Introduction: Swimming Pool Repair Oversimplified
One answer: "3M 5200 Marine Sealant/Adhesive". This stuff sticks to everything, stays elastic, stays waterproof, doesn't care about thermal expansion or anything else. It patches cracks and bonds tiles that nothing else will.
In this photo my sister Kathleen uses her ballet skills to assist her husband Dave. He's glueing tiles back onto their pool and sealing the expansion joint under them.
My sister and brother-in-law had finally gotten their castle almost perfect. Every hurricane season the whole neighborhood blew into their pool and they had to buy all new trees, but that's just life in Florida. The real problem was the pool. One row of tiles was located right over the expansion joint between the pool basin and the patio slab. Various shades of off-white grout beneath the tiles revealed the previous owner's fruitless attempts to graft them back on.
I was visiting for a few days on my way to live in a swamp for a few months. Kathleen has two simple rules for me when I visit. 1). "Don't touch anything". and 2). "Don't do anything."
That minimizes the amount of time she has to spend walking around the neighborhood apologizing to everyone.
I happened to arrive just at the same time as the Pool Guy. I was driving the Ugly Truckling's identical twin with a load of hurricane wood and boat parts to build various swamp projects. The Pool Guy was "from people" so we bonded right away and he taught me how to throw my new cast net. After the whole pool consultation he departed leaving us with fond wishes and an estimate that called for a team of Mexican specialists and a cost of thousands.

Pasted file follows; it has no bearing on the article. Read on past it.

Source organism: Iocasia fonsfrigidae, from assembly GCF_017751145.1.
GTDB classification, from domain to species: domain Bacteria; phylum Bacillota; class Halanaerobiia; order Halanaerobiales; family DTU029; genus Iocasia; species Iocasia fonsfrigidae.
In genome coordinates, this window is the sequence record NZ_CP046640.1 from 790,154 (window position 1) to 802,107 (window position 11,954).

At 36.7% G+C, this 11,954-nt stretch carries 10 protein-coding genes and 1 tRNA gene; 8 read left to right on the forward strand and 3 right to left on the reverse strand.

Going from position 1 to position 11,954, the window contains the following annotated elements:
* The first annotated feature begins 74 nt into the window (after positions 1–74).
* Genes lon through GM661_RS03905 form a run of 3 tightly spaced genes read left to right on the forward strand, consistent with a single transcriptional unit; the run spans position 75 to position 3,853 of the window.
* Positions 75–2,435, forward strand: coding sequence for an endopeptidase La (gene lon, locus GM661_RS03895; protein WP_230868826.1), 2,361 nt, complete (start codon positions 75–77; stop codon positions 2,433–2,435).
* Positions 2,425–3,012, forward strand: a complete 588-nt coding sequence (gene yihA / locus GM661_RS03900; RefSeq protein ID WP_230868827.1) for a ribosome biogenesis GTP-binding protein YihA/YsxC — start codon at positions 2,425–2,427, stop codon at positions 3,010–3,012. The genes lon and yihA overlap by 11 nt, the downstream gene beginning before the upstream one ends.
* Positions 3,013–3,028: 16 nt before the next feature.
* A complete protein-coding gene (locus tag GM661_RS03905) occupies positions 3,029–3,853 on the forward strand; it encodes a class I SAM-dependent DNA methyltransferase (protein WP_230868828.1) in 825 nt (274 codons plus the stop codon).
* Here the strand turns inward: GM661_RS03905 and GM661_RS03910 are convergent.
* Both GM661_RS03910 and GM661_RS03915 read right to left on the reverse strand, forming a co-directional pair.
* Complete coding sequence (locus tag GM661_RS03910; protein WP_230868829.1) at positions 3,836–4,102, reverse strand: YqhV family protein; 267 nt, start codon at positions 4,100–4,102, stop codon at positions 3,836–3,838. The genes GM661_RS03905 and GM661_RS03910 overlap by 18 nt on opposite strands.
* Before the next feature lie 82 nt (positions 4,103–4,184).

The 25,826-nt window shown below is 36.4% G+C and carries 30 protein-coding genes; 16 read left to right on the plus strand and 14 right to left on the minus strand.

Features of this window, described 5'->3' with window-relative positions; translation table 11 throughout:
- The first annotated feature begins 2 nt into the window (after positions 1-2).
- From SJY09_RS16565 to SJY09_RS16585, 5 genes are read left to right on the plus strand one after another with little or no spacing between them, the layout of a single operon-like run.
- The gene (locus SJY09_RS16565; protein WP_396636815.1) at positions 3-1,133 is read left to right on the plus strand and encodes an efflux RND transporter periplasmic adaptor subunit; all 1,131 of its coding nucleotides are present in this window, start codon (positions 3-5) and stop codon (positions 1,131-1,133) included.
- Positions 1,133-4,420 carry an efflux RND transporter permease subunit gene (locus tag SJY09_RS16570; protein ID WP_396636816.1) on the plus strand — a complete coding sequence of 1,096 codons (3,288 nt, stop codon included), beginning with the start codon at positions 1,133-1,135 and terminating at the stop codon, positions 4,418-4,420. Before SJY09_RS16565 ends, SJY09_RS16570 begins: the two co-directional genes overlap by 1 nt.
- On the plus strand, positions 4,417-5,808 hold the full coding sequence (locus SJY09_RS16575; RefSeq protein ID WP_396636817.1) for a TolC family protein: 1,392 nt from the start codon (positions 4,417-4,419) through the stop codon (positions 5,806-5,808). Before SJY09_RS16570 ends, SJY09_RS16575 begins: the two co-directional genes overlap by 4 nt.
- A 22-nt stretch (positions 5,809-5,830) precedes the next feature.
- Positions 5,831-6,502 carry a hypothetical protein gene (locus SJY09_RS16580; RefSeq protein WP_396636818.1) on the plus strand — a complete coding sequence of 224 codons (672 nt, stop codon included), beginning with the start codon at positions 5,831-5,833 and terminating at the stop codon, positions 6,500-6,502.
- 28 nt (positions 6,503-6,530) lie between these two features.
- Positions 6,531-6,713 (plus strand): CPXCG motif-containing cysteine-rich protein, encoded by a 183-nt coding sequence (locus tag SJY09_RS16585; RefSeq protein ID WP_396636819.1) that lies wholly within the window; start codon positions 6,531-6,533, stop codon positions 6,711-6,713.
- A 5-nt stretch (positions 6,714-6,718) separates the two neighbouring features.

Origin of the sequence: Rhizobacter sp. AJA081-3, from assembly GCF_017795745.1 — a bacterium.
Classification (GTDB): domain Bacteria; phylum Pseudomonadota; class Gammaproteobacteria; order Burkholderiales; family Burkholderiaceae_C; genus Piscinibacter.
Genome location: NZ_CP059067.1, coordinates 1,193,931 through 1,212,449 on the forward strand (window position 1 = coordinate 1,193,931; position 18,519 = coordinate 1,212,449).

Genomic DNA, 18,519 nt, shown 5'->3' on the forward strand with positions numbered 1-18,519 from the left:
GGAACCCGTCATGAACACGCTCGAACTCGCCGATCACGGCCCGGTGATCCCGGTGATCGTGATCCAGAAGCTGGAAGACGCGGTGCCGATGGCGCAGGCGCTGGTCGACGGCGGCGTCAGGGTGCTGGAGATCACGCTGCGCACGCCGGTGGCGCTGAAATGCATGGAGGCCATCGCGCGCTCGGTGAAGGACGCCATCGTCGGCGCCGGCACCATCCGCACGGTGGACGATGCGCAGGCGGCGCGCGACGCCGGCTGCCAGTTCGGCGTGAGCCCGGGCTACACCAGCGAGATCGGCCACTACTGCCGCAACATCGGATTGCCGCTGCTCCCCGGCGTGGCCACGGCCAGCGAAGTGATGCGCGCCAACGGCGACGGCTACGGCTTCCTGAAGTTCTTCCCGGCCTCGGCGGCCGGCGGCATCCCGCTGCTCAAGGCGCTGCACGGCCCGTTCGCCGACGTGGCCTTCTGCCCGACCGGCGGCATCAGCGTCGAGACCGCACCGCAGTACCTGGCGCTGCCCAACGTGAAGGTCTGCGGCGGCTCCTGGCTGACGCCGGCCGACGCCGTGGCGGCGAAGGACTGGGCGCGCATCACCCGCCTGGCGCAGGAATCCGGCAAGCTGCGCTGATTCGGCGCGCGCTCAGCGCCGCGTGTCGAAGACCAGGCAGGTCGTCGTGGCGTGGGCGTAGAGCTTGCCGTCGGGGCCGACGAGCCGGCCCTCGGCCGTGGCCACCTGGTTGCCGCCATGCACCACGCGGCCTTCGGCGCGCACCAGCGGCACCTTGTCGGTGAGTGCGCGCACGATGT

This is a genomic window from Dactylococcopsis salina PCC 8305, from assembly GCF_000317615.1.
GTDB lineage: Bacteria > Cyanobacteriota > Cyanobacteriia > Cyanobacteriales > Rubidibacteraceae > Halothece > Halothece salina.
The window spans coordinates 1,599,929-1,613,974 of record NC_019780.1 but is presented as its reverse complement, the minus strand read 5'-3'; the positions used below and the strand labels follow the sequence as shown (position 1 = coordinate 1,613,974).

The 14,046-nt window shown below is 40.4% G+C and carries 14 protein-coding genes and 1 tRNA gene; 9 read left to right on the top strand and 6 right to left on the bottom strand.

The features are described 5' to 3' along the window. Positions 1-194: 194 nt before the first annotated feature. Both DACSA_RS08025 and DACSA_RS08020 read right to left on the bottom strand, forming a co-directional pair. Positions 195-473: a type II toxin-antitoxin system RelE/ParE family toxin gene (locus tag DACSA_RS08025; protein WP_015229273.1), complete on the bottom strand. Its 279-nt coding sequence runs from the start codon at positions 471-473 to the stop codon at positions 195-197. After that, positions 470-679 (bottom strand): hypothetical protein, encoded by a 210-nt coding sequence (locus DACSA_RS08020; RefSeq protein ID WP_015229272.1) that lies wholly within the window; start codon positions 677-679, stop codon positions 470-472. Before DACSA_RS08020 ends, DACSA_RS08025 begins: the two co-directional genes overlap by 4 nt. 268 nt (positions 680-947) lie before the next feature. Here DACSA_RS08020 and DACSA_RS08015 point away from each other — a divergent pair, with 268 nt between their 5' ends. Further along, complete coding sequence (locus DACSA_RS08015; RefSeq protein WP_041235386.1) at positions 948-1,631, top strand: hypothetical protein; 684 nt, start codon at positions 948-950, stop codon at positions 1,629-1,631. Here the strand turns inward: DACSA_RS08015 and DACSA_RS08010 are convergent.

My sister departed to explain to the neighborhood that I wasn't dangerous and I was going to leave soon so their property values could recover. That was my chance to tell Dave about some magic goop that could maybe fix his pool for cheap.
The rottenest leakiest part of a boat is the centerboard trunk if it has one. By the time you get to it it's made of cheese, algae, diesel, and running water. There's a white goop called "3M 5200" that seals centerboard trunks onto boats. Surely it would work on a pool.
Dave was skeptical. Somehow he had the idea that advice from me should be taken with a grain of "not" ahead of it. I turned to a greater authority than myself, "any random stranger with a webpage" and fortunately there was one who'd smeared 5200 on his pool and then never updated his page.
To make a long story short, we tried it, it worked, and it's still working. The trees seen here and the fence and the furniture got smashed to smithereens in the last hurricane. All the backyards were flattened together into a big field of garbage. So they bought new trees and stuff, the pool is still perfect, and I hear the place looks better than before.
I'm welcome to visit again sometime.